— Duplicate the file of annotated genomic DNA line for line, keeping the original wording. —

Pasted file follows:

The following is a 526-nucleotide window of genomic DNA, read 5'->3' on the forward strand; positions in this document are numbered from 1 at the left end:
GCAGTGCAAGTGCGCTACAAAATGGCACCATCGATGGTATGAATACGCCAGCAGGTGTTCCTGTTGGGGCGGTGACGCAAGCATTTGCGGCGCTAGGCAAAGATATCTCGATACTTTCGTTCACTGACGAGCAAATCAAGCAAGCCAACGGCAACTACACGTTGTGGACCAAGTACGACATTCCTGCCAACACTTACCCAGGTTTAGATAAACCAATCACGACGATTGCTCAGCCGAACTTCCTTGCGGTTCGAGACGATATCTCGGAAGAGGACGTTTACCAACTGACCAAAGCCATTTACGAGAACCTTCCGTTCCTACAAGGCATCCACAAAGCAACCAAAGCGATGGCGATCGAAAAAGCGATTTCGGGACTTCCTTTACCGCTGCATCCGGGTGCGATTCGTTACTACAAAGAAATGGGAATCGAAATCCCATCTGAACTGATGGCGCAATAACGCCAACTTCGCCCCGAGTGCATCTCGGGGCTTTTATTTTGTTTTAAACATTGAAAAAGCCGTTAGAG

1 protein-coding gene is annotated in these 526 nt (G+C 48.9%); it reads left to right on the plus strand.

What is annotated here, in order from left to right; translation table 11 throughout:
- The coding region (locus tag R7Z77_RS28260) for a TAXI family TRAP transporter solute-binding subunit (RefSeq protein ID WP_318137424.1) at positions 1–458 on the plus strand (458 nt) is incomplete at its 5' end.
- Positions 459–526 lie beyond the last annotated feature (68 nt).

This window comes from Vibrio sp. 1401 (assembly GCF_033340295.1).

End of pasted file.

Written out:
The following is a 526-nucleotide window of genomic DNA, read 5'->3' on the forward strand; positions in this document are numbered from 1 at the left end:
GCAGTGCAAGTGCGCTACAAAATGGCACCATCGATGGTATGAATACGCCAGCAGGTGTTCCTGTTGGGGCGGTGACGCAAGCATTTGCGGCGCTAGGCAAAGATATCTCGATACTTTCGTTCACTGACGAGCAAATCAAGCAAGCCAACGGCAACTACACGTTGTGGACCAAGTACGACATTCCTGCCAACACTTACCCAGGTTTAGATAAACCAATCACGACGATTGCTCAGCCGAACTTCCTTGCGGTTCGAGACGATATCTCGGAAGAGGACGTTTACCAACTGACCAAAGCCATTTACGAGAACCTTCCGTTCCTACAAGGCATCCACAAAGCAACCAAAGCGATGGCGATCGAAAAAGCGATTTCGGGACTTCCTTTACCGCTGCATCCGGGTGCGATTCGTTACTACAAAGAAATGGGAATCGAAATCCCATCTGAACTGATGGCGCAATAACGCCAACTTCGCCCCGAGTGCATCTCGGGGCTTTTATTTTGTTTTAAACATTGAAAAAGCCGTTAGAG

1 protein-coding gene is annotated in these 526 nt (G+C 48.9%); it reads left to right on the plus strand.

What is annotated here, in order from left to right; translation table 11 throughout:
- The coding region (locus tag R7Z77_RS28260) for a TAXI family TRAP transporter solute-binding subunit (RefSeq protein ID WP_318137424.1) at positions 1–458 on the plus strand (458 nt) is incomplete at its 5' end.
- Positions 459–526 lie beyond the last annotated feature (68 nt).

This window comes from Vibrio sp. 1401 (assembly GCF_033340295.1).